COVID19: No deaths as cases still above 3,000

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Cyprus reported no coronavirus deaths for the first time in seven days on Friday, with a drop in daily cases to 3,042 and hospitalisations to 257, while critical patients increased to 91 from the previous day.

The health ministry said in its Covid bulletin that the death toll since the pandemic started remained unchanged at 672, after three or four daily deaths throughout the past week.

January has already accounted for 34 deaths, fast catching up with the second worst month of December with 41 deaths, after a record 80 in August 2021.

An unprecedented surge of COVID-19 cases, powered by the Omicron variant, has seen daily cases exceeding 5,000 four times during the past week, edging lower this week to 3,000.

Hospitalisations rose again to 257 from 259, as serious cases were u[ by four, to 91.

Throughout December, patient numbers increased steadily to the 170-180 level, with hospital capacity increased to 300 beds.

Intubated patients dropped by one to 28, while 73% of hospital patients were reported as unvaccinated.

Also, 11 young patients remain admitted in the Covid ward at Nicosia’s Makarios children’s hospital, one less from the day before.

Eighteen patients are still considered post-Covid, having recovered from the virus, but remain intubated and in a serious state.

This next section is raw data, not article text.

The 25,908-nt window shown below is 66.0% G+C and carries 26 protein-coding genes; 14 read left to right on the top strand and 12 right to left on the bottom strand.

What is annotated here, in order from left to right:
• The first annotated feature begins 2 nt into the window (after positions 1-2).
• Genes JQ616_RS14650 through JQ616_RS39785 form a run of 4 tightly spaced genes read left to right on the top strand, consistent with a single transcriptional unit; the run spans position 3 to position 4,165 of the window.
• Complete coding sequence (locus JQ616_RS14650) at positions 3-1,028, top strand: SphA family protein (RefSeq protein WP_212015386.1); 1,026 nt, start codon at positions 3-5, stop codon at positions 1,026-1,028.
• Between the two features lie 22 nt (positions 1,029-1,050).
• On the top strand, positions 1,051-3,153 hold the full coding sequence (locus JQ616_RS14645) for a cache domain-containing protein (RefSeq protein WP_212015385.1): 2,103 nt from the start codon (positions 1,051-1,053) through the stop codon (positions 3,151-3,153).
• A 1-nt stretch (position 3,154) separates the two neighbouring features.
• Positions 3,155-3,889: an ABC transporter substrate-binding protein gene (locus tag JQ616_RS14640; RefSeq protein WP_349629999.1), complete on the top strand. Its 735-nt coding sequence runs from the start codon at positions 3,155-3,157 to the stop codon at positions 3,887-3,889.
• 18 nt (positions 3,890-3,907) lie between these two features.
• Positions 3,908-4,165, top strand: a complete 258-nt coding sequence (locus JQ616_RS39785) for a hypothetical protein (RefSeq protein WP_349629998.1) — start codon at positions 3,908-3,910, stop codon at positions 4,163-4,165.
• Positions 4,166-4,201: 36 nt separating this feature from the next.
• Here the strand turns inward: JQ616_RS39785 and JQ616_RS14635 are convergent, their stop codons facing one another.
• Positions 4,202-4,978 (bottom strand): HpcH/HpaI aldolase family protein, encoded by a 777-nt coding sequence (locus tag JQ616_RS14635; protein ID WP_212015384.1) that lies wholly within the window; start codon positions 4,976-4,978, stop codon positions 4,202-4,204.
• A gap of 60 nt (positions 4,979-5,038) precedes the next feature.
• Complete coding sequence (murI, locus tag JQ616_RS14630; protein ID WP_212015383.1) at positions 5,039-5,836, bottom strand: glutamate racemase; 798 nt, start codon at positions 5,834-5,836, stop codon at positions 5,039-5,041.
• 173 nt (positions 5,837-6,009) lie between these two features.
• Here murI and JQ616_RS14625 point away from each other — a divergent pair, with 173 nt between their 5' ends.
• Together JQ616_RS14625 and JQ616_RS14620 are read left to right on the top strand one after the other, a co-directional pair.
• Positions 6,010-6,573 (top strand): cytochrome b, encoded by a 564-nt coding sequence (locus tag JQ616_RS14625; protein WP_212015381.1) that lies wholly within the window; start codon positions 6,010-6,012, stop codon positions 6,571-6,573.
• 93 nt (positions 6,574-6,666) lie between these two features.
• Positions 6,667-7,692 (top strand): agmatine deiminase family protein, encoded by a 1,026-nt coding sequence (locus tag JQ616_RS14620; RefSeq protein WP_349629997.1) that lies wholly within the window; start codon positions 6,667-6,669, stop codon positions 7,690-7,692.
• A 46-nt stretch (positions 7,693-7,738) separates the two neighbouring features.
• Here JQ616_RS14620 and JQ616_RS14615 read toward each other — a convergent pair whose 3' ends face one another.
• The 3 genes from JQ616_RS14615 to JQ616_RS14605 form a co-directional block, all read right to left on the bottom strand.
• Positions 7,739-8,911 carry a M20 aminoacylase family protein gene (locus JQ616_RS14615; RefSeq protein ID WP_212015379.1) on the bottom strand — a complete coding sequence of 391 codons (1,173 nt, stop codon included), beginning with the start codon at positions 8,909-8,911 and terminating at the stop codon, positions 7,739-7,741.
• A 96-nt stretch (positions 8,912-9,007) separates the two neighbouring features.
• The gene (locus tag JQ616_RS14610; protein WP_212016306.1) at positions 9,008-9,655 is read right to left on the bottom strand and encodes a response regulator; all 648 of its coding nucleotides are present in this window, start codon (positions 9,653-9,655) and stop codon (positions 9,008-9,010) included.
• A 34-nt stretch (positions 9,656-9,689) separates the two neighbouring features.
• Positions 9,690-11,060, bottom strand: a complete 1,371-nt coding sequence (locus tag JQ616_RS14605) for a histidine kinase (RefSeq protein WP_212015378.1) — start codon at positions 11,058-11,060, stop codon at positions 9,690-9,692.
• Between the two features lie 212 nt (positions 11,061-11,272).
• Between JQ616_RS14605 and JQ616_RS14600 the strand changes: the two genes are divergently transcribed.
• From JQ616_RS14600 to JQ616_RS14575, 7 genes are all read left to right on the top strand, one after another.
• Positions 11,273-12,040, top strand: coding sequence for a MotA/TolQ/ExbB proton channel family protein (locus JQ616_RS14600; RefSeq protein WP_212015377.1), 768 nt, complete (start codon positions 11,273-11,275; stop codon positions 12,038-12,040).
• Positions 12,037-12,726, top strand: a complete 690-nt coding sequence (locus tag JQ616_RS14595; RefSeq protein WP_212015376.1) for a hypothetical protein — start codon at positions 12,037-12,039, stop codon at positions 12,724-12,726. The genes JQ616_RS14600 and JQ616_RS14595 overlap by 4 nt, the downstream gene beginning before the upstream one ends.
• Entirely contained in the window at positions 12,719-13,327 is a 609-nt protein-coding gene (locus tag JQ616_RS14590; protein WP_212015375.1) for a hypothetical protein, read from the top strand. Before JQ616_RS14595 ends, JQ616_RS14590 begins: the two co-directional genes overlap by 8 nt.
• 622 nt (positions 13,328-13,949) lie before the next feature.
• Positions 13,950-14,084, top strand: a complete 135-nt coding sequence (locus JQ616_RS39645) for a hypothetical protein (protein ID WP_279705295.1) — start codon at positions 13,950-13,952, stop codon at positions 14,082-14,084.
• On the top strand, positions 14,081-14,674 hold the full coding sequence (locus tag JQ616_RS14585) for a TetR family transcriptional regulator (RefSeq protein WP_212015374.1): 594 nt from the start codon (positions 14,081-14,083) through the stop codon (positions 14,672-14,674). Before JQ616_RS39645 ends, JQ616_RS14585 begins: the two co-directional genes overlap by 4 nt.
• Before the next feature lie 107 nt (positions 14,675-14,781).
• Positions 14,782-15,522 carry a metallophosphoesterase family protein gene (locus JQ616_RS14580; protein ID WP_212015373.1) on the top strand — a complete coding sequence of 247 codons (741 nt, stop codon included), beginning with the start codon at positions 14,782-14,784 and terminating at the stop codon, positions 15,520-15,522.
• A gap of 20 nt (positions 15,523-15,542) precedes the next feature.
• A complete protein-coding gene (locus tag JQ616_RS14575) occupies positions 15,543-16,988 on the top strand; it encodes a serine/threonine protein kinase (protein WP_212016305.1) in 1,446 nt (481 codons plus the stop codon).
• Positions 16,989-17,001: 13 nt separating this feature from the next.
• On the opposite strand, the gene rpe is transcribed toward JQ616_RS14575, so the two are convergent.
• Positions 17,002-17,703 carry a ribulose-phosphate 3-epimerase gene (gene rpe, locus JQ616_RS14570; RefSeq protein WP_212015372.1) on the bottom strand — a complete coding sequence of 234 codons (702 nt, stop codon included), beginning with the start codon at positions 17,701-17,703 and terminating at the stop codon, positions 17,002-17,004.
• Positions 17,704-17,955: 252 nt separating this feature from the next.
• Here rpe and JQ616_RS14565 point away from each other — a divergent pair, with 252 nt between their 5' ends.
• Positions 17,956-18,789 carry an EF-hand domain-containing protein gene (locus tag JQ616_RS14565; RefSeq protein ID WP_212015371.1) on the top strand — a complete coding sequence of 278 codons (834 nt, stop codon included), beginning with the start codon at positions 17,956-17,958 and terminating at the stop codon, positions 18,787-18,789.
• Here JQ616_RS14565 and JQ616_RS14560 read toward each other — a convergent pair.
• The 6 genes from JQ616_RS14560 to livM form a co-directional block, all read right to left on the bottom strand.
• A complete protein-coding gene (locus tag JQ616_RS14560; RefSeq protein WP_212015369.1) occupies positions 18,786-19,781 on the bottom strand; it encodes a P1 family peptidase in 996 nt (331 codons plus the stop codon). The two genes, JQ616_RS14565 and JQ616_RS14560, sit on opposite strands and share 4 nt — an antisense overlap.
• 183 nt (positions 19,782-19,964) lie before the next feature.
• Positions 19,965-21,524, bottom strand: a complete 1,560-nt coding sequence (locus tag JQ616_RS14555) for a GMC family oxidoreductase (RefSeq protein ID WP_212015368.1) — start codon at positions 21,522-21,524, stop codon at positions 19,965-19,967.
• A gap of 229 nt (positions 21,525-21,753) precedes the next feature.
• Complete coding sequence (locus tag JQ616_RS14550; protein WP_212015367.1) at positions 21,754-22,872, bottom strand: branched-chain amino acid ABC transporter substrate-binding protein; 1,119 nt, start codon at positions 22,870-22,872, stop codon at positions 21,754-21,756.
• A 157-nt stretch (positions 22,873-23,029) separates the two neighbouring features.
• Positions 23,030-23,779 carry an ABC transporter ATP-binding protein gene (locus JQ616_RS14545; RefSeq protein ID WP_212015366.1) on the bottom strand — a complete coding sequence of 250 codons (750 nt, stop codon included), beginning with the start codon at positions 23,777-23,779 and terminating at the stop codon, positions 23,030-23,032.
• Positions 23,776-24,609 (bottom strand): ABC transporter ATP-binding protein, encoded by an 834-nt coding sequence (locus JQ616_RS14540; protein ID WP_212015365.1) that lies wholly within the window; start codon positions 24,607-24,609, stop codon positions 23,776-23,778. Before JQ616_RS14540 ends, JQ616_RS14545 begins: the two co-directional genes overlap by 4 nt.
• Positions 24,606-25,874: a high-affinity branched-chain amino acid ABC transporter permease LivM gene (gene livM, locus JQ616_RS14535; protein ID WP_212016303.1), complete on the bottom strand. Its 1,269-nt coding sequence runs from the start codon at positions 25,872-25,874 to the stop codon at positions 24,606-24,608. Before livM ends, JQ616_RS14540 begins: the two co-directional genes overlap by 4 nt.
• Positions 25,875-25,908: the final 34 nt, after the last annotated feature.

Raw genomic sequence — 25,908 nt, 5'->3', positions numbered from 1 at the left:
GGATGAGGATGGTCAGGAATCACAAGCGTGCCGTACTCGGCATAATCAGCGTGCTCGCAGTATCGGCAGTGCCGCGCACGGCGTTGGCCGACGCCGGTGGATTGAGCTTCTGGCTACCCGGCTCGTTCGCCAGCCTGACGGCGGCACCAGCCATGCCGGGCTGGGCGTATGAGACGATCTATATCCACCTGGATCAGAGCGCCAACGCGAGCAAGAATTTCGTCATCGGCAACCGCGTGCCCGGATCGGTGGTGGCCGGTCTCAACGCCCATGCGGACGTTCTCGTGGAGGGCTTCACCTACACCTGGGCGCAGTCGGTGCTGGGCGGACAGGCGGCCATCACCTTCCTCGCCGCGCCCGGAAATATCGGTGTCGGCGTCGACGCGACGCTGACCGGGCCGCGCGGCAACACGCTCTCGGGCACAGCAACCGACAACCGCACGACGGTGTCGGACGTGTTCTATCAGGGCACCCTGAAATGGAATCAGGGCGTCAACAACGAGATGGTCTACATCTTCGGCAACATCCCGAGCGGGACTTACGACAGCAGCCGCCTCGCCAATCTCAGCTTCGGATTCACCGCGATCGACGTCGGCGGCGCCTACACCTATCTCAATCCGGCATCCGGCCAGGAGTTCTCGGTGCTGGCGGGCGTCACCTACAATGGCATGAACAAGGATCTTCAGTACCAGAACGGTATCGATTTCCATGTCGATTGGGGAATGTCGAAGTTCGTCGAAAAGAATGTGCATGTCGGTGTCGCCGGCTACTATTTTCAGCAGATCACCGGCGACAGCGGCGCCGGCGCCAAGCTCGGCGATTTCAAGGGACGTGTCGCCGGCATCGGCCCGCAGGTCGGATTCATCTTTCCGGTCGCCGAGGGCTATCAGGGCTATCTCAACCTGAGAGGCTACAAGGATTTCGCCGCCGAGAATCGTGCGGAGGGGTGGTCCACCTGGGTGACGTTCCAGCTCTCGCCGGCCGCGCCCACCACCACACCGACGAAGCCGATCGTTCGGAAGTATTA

The total number of SARS-CoV-2 infections since March 2020 is 221,416.

A total of 122,217 PCR and rapid tests were conducted during the past 24 hours, almost the same as on Thursday.


226 cases in schools

Of the 9,527 samples in high schools, a lower 51 tested positive, where tests continue on a daily basis, while 175 new cases were identified in 22,512 tests at primary schools, ten more than the day before.

The number of tests and a mild drop in new cases saw the benchmark ‘positivity’ rate fall further to 2.49% from the previous day’s 2.54%, having skyrocketed to 5.98% on New Year’s day, six times above the high-risk barrier of 1%.

Of the new infections, 338 were identified through contract tracing linked to earlier infections, 31 were passengers who arrived at Larnaca and Paphos airports, and 437 were diagnosed from private initiative, hospital and GP tests.

A further 1,491 cases were detected from private rapid tests at labs and pharmacies, and 906 were positive from the free national testing programme, available only to those vaccinated or recovered from earlier infections.

Four of the 839 samples in retirement homes tested positive, with 18 positive cases among 310 tests in restricted institutions. All 16 samples in special schools tested negative.